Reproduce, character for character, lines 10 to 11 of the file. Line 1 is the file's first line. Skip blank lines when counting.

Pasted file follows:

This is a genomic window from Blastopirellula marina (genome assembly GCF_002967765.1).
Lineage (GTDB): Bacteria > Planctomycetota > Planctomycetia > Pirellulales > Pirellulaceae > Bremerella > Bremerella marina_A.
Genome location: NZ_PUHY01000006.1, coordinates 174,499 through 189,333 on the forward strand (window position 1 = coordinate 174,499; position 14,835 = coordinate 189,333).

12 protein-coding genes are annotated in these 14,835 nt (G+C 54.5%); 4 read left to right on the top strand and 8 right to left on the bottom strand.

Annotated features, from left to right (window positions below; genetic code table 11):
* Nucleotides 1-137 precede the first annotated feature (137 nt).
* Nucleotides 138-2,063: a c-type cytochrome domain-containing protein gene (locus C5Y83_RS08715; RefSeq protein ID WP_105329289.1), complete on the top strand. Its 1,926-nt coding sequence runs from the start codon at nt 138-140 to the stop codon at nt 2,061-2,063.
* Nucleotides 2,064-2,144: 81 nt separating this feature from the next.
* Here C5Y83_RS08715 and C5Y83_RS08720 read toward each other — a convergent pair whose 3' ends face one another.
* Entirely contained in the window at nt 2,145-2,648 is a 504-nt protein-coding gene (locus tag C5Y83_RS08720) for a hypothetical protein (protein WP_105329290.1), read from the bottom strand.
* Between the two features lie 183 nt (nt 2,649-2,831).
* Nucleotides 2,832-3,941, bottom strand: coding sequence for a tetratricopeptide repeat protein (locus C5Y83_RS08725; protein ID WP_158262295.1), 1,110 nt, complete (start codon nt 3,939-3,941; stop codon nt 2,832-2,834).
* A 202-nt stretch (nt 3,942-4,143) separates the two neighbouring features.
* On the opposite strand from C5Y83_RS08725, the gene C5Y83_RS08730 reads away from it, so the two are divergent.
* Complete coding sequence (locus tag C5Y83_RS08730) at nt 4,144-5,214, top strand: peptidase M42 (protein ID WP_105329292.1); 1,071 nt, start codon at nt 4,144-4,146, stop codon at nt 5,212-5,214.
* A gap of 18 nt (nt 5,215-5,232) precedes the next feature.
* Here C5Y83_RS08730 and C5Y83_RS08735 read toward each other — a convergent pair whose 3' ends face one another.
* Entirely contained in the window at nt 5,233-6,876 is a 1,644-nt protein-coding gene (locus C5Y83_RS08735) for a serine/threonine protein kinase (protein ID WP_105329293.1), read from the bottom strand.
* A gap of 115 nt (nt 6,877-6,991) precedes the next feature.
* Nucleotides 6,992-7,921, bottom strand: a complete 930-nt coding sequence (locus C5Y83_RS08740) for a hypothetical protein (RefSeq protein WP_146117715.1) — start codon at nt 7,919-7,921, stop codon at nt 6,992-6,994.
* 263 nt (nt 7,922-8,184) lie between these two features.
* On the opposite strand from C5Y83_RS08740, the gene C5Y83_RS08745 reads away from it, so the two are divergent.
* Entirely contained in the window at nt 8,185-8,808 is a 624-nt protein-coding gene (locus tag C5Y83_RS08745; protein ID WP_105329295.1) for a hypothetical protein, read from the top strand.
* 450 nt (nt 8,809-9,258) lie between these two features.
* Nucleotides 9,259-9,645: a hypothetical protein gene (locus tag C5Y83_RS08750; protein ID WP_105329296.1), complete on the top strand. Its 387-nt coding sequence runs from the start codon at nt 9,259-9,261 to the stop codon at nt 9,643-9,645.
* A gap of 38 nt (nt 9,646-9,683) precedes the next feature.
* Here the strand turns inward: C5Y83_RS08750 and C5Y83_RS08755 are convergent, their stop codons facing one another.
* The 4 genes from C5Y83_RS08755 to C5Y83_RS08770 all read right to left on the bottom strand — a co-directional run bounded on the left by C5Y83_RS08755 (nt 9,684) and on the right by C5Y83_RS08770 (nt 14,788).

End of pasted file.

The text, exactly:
* Entirely contained in the window at nt 2,145-2,648 is a 504-nt protein-coding gene (locus tag C5Y83_RS08720) for a hypothetical protein (protein WP_105329290.1), read from the bottom strand.
* Between the two features lie 183 nt (nt 2,649-2,831).